How to Rent an Apartment Abroad

Posted on November 4, 2011

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If you’re going abroad to Europe and plan on being in one spot for an extended period of time — whether it’s for a study abroad program, language course, internship or simply because you’re in love with a specific culture — you may be in the process of deciding your best option for room and board.
Although most study abroad programs provide dormitories, home stays or apartments to their students, some programs don’t. Most students don’t know where to find an apartment in Europe, what exactly to search for, or what to expect in terms of renting policies in a foreign country. Here’s how to know exactly where to look and what to expect when finding and renting an apartment in Europe.

By Andriana Evangelista

Step 1:  Make a plan.

The idea of moving abroad and finding an apartment can be exciting, but it can be intimidating. The best way to begin is to make a plan.

  • Set a budget. Before you begin hunting for an apartment it is best to set a price range. Know what you can afford, and research what an average apartment may cost you per month. Don’t forget to factor in additional expenses, like a deposit, taxes, and utilities.
  • Location, Location, Location. Consider the pros and cons of living directly in the city or 0n the outskirts. Being a student living in the city is appealing because of restaurants, nightlife, and shopping. However, apartments tend to be louder and expensive in urban areas. If you prefer to live in a quiet setting or want to save a few dollars, living in the outskirts of a city is a better choice. You might also get more of an authentic cultural experience if you live where most locals live — which is, in the case of most major European cities, not downtown.
  • Length of Lease. Determine the length you are going to rent for. Some apartments require minimum lengths of stay. By deciding how long you will rent will help focus your search and eliminate those that require longer stays. Visa restrictions may be a part of this decision.
  • Type/size of apartment or building. If you plan on living in the city, be aware that the living spaces might be smaller than in the United States. However, there are different types of apartments, like a studio, two-bedroom, or a flat.
  • Amenities. An apartment abroad is different than one in the states. You might not own a car but will have access to great public transportation. You will not be able to move all your furniture from home to your new place. It’s common that apartments are furnished and equipped with kitchen supplies due to past travelers. Consider the costs of utilities, whether furniture is included, the types of appliances (most apartments in Europe don’t have dryers or dishwashers), pets, smoking rules, close public transportation, and parking.
  • Roommates. By living in an apartment you will most likely have roommates. You can reduce the cost of rent by living with others and/or sharing a room. Don’t be afraid to room with a local. You might benefit by learning the language, expanding your circle of friends, and allowing yourself to see more of the local lifestyle!

Once you finish outlining the ideals of your apartment, you can then rank which aspects are most important to you, and start looking for an apartment that fits.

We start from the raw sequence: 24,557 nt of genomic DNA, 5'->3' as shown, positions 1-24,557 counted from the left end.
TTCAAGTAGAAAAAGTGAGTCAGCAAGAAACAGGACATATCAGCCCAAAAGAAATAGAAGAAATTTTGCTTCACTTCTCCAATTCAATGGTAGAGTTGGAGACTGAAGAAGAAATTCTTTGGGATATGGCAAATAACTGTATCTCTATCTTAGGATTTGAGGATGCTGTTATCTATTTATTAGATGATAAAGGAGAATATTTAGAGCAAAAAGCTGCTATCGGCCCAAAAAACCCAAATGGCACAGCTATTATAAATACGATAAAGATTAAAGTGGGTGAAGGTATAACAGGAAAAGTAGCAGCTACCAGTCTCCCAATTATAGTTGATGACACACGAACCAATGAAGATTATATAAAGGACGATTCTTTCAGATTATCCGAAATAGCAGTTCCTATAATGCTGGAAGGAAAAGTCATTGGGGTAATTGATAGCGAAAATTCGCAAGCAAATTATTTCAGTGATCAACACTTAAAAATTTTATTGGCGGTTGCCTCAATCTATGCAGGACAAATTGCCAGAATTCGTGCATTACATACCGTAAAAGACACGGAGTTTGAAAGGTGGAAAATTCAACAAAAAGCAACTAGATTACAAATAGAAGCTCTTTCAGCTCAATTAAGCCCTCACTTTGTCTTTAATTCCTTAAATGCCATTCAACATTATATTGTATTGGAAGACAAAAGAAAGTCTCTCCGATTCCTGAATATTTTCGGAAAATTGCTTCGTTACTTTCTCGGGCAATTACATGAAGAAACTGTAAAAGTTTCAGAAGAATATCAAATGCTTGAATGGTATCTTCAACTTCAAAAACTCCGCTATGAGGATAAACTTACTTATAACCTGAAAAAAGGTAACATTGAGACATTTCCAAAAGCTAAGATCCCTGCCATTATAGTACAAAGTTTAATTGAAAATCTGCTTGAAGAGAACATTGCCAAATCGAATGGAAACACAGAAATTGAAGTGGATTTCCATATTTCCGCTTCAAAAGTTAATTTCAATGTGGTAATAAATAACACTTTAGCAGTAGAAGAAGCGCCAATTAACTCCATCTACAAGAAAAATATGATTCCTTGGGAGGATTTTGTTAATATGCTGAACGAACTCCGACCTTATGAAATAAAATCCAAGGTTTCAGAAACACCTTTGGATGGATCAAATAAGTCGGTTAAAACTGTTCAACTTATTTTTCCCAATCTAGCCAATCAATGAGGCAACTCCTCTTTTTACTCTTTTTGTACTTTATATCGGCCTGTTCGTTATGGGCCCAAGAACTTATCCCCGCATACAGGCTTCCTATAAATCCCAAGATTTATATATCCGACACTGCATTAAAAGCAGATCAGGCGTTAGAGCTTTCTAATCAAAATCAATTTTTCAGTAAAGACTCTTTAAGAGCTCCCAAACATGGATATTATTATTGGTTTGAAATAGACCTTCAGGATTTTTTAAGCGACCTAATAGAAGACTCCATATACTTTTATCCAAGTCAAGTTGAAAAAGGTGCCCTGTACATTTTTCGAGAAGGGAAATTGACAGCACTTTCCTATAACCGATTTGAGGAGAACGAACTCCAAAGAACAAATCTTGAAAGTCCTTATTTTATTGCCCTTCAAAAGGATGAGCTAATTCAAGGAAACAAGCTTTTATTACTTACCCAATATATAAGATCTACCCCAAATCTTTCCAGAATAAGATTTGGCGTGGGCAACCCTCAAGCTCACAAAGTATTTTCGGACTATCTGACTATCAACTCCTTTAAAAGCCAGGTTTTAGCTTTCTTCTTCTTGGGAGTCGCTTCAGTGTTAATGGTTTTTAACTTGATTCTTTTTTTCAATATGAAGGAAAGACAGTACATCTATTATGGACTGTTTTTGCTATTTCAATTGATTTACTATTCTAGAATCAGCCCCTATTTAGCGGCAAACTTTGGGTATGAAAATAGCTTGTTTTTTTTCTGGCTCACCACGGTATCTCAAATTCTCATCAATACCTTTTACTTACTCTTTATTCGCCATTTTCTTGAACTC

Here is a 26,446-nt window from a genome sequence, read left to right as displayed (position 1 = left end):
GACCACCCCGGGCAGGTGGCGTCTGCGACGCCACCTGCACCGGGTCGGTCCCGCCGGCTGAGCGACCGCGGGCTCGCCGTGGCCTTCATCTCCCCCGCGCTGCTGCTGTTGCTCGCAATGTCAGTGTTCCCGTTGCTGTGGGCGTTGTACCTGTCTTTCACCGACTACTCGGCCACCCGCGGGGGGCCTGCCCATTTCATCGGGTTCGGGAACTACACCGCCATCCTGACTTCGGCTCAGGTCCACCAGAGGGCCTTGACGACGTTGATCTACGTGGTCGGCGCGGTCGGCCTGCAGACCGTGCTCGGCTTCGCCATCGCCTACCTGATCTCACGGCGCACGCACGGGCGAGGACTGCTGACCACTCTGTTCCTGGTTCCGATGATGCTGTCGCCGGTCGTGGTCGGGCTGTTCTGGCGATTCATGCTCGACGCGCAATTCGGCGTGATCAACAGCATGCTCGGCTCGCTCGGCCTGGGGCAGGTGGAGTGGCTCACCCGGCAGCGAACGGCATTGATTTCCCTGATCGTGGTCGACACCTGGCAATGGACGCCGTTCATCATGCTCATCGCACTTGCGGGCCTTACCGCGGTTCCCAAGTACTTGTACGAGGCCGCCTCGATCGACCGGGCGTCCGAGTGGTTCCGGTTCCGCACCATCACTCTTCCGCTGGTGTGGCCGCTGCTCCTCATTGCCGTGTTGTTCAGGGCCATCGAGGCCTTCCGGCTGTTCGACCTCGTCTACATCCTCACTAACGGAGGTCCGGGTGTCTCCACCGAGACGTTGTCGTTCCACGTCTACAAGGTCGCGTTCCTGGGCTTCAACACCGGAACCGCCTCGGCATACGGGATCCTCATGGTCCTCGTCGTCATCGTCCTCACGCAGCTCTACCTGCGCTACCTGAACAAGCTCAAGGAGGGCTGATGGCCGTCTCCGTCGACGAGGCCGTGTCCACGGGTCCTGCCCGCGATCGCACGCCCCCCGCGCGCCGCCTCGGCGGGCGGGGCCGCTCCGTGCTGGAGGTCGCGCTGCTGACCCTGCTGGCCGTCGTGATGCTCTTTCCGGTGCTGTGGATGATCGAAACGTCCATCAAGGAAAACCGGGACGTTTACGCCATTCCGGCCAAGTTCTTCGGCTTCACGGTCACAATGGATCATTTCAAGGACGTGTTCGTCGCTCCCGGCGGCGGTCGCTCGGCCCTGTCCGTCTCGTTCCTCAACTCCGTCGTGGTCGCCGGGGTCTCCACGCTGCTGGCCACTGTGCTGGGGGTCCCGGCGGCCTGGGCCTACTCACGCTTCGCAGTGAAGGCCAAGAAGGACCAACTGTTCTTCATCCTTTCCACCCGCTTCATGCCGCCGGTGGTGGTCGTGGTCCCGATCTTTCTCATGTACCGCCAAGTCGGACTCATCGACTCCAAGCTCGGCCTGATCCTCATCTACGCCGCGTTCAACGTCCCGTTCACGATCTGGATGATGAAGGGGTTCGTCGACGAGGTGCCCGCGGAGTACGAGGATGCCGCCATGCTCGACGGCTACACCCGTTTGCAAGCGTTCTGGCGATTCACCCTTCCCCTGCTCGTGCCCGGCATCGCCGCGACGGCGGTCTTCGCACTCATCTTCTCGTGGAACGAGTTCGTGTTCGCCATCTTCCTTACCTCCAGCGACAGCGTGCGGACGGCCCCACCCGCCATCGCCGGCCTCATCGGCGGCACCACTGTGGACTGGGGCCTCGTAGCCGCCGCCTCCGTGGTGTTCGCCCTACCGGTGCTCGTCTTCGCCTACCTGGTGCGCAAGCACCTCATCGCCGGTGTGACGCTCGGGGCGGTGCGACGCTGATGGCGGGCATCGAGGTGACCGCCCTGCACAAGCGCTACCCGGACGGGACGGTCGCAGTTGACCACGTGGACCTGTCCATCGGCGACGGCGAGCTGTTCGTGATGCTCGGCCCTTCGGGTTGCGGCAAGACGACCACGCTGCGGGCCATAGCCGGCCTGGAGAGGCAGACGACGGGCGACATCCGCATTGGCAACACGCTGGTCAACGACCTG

With the right amount of searching, this could be your view every day.

Step 2: Where to look.

  • Network. The best apartment search is to ask around. Before you depart, be sure to reach out to past backpackers or study abroad students if they have suggestions about where to find apartments, or what part of the city to look for an apartment in.
  • Online Websites. There are dozens of websites that allow you to search for apartments abroad. If you prefer to look before you step off the plane, some great sites are to shop for apartments are:
  • Craigslist (craigslist.org) covers major cities such as Madrid, London, or Paris. Where you select the location you are searching choose Cl Worldwide, then Europe, and last whichever country you desire. Then click under housing apts/housing.
  • Kijiji (kijiji.com) The best way to use this site is by using the URL of the country you would like to live. For example, if you would like to live in Italy go to kijiji.it. Next, click Houses for Rent or Rooms/Beds. On the next page you can do an advanced search on the specific city you’d like to live. It will then list the different apartments, photos, and price.
  • Country-specific websites. It is best if you find a local agency or classified ads section in the newspaper within the city you are looking. There will be more of a selection. Here are some for Italy, the UK and Spain.

If you still haven’t found an apartment by the time your plane lands, here are a few more places to look:

  • Postings. There are often apartment postings on public spaces and bulletin boards-especially near universities where students seek additional roommates.
  • Ask a local. The best way to find a great apartment is to ask locals, or those that have lived there for a while. They might have the phone numbers of good landlords, or insight where to look.

Extra Tips

  • Be aware of local standards. Pack accordingly. Be a good guest and respect the local rules and expectations. If you tend to take long showers and use electricity in abundance, your landlord may increase the cost of your rent.
  • Required documents. Check with the landlord or seller of the apartment for required financial or legal documents.
  • Check security of the site. If paying online, check the security of the site and always pay with a credit card.
  • No photo, don’t rent. Do not rent an apartment without first seeing a photo or webcam view.

Got any advice for finding an apartment in Europe? Any websites we should add to our list? Let us know in the comments section below!

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